The Spy Who Came in from the Cold by John le Carré: A review
Continuing with my plan to reread John le Carré's George Smiley novels, I've now come to the third one and the best one so far. It had been many, many years since I had read The Spy Who Came in from the Cold and since I had seen the movie based on it. I must admit that even though I thought I vaguely remembered the plot, I found myself newly surprised and intrigued by what I was reading and it was difficult to put the book down. Moreover, the conclusion was just as much of a gut-punch as it was the first time around.
It almost seems a misnomer to call this a George Smiley novel because Smiley barely even appears in it. Instead, the central character is Alec Leamas.
It is the middle of the 20th century; World War II is history and the Cold War is well underway. The Berlin Wall is in place. Leamas is based in Germany and runs a network of British spies from there. But things are not going well. The spies under his command are being killed one by one. At first, he thinks it is a coincidence but then it becomes clear that they are being picked off and eliminated. When the last agent under his command is killed, Leamas is recalled to London.
He is burnt out and wants out. He wants to come in from the cold for good, but London has other ideas.
Leamas' boss is a man who is always referred to simply as Control. When Leamas indicates that he's ready to get out, Control convinces him that he must fulfill one last mission for British Intelligence. He is determined to bring down the head of East German Intelligence who is responsible for the deaths of all those agents in Leamas' network. What he wants is nothing short of destroying that intelligence organization. The plans for doing this are a convoluted scheme that will depend on the skill of Alec Leamas to convince the East Germans that he is disillusioned and ready to turn and cooperate with them. If he is successful, he will be able to lure the East German spymaster into ultimate defeat.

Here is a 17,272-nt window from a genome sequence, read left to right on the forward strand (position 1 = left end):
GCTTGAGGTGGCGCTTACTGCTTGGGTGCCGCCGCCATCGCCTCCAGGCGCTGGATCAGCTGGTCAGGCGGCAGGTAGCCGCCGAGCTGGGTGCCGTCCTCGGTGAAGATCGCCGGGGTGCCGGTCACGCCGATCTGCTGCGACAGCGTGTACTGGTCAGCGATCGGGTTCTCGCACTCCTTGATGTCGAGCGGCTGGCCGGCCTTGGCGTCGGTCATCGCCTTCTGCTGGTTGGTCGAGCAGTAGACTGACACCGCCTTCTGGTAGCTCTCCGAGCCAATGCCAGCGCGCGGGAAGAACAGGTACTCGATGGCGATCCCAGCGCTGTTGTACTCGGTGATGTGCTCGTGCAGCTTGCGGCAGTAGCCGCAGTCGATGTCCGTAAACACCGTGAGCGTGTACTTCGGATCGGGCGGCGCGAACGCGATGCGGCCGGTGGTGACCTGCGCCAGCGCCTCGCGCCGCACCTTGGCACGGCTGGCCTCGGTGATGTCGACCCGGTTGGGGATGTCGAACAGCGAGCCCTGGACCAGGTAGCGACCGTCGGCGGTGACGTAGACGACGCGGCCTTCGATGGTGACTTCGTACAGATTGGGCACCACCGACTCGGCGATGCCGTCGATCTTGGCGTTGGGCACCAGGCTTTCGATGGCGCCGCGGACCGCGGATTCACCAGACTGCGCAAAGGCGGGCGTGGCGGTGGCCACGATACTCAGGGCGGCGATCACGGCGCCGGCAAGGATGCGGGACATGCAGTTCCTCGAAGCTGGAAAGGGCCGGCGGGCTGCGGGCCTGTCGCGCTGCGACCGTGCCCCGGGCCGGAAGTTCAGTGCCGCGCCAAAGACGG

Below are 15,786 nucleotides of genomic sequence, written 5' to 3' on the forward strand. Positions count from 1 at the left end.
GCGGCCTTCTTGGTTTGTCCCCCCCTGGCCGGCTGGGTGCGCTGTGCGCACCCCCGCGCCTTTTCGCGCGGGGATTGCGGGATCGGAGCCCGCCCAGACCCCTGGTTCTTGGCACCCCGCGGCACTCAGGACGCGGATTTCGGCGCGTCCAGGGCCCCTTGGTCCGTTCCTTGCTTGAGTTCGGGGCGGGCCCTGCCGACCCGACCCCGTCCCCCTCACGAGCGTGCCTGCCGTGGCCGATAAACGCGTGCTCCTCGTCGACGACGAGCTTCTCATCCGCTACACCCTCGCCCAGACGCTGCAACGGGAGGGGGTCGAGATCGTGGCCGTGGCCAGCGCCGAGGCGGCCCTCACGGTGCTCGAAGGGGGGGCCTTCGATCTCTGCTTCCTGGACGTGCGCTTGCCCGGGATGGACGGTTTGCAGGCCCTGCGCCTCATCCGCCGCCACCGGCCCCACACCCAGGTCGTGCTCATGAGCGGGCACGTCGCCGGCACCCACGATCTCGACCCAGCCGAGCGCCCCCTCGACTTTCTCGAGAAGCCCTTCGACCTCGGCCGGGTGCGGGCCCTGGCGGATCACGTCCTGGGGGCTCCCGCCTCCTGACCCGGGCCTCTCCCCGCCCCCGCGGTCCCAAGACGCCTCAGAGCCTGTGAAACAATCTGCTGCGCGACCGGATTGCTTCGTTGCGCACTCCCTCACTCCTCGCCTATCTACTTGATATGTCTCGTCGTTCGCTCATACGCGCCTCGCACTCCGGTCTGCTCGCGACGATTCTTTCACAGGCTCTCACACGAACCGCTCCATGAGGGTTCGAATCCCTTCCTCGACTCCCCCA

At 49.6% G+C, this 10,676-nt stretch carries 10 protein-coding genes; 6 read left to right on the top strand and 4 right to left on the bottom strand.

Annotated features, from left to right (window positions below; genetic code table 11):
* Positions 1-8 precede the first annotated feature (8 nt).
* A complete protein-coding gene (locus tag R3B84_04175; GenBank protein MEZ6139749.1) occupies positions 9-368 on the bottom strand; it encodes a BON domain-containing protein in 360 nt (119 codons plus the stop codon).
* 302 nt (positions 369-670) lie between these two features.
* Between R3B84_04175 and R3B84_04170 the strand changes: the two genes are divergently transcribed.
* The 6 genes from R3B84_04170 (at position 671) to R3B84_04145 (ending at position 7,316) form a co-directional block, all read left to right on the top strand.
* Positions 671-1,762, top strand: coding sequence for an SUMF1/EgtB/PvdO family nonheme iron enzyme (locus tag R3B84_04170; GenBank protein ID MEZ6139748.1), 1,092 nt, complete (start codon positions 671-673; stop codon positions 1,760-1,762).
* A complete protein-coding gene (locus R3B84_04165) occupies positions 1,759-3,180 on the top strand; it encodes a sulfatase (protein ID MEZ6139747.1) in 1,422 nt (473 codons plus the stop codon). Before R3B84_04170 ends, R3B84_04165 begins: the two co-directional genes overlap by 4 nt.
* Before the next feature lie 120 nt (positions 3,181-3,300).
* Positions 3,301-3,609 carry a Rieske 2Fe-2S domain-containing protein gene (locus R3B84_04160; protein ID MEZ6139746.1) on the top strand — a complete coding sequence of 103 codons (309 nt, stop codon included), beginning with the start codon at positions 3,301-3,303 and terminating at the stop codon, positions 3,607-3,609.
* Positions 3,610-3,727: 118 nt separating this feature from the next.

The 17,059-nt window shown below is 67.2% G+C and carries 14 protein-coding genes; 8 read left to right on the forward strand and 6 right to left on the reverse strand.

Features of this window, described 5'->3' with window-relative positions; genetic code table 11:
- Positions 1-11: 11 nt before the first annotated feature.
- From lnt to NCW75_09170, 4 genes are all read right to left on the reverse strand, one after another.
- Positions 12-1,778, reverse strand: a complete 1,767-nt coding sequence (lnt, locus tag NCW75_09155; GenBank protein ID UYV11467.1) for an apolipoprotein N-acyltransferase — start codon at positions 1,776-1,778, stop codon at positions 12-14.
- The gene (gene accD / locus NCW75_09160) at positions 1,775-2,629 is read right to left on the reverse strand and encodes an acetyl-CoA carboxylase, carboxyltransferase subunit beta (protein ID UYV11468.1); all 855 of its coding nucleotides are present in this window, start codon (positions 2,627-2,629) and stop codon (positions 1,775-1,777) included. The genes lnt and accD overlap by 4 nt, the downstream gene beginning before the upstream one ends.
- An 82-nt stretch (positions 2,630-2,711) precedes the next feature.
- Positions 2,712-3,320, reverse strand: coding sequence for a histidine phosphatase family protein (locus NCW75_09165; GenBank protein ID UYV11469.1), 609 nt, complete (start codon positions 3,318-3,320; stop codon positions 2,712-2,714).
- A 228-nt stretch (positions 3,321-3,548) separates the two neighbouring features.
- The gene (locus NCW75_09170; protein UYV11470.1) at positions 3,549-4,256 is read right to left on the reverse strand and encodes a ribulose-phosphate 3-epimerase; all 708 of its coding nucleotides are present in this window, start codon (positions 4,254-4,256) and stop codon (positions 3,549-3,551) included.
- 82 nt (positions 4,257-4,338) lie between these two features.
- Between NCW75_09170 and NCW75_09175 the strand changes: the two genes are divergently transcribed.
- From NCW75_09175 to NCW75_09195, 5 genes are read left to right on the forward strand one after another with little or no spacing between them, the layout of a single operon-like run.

Leamas plays his role perfectly, except that along the way he meets a woman for whom he learns to care. Their affair ends when Leamas, continuing in his role, assaults a man and ends up in prison. He has warned the woman to stay away and to never talk about their relationship. Of course, if he had been advising one of his agents, he would have told him never to get involved and certainly never to fall in love. Any "weakness" will be exploited by the enemy.
Leamas continues in his assigned role in prison and when he is released. He is the disgruntled ex-spy and as such he is soon approached by the East Germans. Control's plan seems to be working perfectly.
As typical in a le Carré novel, all of the characters here are flawed and none of them are to be trusted. Some of them are brilliant and some of them are stupid, some compassionate and some cruel, but it is not always clear at first which is which. He spins out his tale in a manner that I consider absolutely brilliant. The sequence of the revelations about all these characters is quite simply spine-tingling. And just when we think we know everything, the author is always holding something back, some final twist that we can't possibly imagine. He never loses his way in his labyrinthine plot. John le Carré was the master of this genre. I don't know of anyone who has ever done it better.